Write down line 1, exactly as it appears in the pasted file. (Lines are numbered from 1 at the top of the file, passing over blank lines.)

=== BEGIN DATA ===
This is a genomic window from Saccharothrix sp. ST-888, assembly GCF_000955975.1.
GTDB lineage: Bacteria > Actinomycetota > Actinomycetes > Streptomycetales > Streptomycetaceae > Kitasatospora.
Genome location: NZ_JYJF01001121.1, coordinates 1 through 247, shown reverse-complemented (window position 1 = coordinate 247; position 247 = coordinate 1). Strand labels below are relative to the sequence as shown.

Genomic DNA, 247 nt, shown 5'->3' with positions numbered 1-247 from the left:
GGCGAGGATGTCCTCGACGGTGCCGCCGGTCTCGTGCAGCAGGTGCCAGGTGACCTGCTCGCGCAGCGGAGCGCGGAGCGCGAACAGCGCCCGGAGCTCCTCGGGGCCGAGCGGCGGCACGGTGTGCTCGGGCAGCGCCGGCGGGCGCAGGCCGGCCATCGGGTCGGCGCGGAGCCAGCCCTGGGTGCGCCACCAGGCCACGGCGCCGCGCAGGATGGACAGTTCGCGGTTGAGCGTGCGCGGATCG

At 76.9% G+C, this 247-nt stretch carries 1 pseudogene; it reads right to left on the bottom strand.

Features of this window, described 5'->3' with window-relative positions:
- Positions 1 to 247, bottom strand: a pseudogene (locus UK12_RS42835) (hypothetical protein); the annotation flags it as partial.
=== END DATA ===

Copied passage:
This is a genomic window from Saccharothrix sp. ST-888, assembly GCF_000955975.1.